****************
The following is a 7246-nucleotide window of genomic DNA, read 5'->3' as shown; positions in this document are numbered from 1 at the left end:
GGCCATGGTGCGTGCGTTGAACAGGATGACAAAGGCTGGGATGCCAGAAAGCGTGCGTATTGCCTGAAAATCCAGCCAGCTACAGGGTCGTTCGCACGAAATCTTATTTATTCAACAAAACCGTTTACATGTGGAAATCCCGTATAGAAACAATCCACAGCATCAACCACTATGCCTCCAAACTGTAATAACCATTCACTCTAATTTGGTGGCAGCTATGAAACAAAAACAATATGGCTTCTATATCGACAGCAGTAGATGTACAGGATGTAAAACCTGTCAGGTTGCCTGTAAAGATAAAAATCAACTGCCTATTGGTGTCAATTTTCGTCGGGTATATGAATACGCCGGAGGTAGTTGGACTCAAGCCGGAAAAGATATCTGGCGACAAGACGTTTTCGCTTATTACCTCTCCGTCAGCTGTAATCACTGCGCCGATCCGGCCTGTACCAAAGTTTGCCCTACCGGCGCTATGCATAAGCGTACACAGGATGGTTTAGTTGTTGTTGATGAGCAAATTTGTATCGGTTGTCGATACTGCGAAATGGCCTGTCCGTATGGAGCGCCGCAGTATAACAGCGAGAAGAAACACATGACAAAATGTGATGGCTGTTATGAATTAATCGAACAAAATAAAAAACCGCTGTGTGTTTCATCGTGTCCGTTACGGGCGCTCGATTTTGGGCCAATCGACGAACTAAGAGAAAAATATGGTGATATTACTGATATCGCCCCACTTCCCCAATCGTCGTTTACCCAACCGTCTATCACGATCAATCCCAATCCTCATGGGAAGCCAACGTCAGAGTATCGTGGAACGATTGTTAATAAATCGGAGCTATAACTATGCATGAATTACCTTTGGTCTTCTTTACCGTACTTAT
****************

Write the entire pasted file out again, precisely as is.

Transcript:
The following is a 7246-nucleotide window of genomic DNA, read 5'->3' as shown; positions in this document are numbered from 1 at the left end:
GGCCATGGTGCGTGCGTTGAACAGGATGACAAAGGCTGGGATGCCAGAAAGCGTGCGTATTGCCTGAAAATCCAGCCAGCTACAGGGTCGTTCGCACGAAATCTTATTTATTCAACAAAACCGTTTACATGTGGAAATCCCGTATAGAAACAATCCACAGCATCAACCACTATGCCTCCAAACTGTAATAACCATTCACTCTAATTTGGTGGCAGCTATGAAACAAAAACAATATGGCTTCTATATCGACAGCAGTAGATGTACAGGATGTAAAACCTGTCAGGTTGCCTGTAAAGATAAAAATCAACTGCCTATTGGTGTCAATTTTCGTCGGGTATATGAATACGCCGGAGGTAGTTGGACTCAAGCCGGAAAAGATATCTGGCGACAAGACGTTTTCGCTTATTACCTCTCCGTCAGCTGTAATCACTGCGCCGATCCGGCCTGTACCAAAGTTTGCCCTACCGGCGCTATGCATAAGCGTACACAGGATGGTTTAGTTGTTGTTGATGAGCAAATTTGTATCGGTTGTCGATACTGCGAAATGGCCTGTCCGTATGGAGCGCCGCAGTATAACAGCGAGAAGAAACACATGACAAAATGTGATGGCTGTTATGAATTAATCGAACAAAATAAAAAACCGCTGTGTGTTTCATCGTGTCCGTTACGGGCGCTCGATTTTGGGCCAATCGACGAACTAAGAGAAAAATATGGTGATATTACTGATATCGCCCCACTTCCCCAATCGTCGTTTACCCAACCGTCTATCACGATCAATCCCAATCCTCATGGGAAGCCAACGTCAGAGTATCGTGGAACGATTGTTAATAAATCGGAGCTATAACTATGCATGAATTACCTTTGGTCTTCTTTACCGTACTTAT